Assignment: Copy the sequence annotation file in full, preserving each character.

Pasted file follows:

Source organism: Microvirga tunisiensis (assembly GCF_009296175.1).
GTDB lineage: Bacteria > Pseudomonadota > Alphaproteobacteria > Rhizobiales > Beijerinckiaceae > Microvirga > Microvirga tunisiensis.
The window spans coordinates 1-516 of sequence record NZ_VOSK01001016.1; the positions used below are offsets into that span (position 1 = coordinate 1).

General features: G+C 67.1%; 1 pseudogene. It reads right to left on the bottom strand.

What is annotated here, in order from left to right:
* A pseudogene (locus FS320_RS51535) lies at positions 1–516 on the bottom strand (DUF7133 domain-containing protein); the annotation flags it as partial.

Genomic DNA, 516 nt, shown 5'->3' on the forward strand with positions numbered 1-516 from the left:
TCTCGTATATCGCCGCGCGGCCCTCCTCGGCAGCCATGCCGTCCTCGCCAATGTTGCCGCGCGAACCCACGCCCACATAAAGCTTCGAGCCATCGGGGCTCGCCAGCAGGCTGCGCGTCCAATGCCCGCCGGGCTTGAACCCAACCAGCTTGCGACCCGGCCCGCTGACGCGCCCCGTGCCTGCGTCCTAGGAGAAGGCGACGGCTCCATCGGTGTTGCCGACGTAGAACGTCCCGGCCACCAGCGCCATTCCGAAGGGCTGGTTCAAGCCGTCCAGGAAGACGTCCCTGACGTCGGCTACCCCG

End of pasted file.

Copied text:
Source organism: Microvirga tunisiensis (assembly GCF_009296175.1).
GTDB lineage: Bacteria > Pseudomonadota > Alphaproteobacteria > Rhizobiales > Beijerinckiaceae > Microvirga > Microvirga tunisiensis.
The window spans coordinates 1-516 of sequence record NZ_VOSK01001016.1; the positions used below are offsets into that span (position 1 = coordinate 1).

General features: G+C 67.1%; 1 pseudogene. It reads right to left on the bottom strand.

What is annotated here, in order from left to right:
* A pseudogene (locus FS320_RS51535) lies at positions 1–516 on the bottom strand (DUF7133 domain-containing protein); the annotation flags it as partial.

Genomic DNA, 516 nt, shown 5'->3' on the forward strand with positions numbered 1-516 from the left:
TCTCGTATATCGCCGCGCGGCCCTCCTCGGCAGCCATGCCGTCCTCGCCAATGTTGCCGCGCGAACCCACGCCCACATAAAGCTTCGAGCCATCGGGGCTCGCCAGCAGGCTGCGCGTCCAATGCCCGCCGGGCTTGAACCCAACCAGCTTGCGACCCGGCCCGCTGACGCGCCCCGTGCCTGCGTCCTAGGAGAAGGCGACGGCTCCATCGGTGTTGCCGACGTAGAACGTCCCGGCCACCAGCGCCATTCCGAAGGGCTGGTTCAAGCCGTCCAGGAAGACGTCCCTGACGTCGGCTACCCCG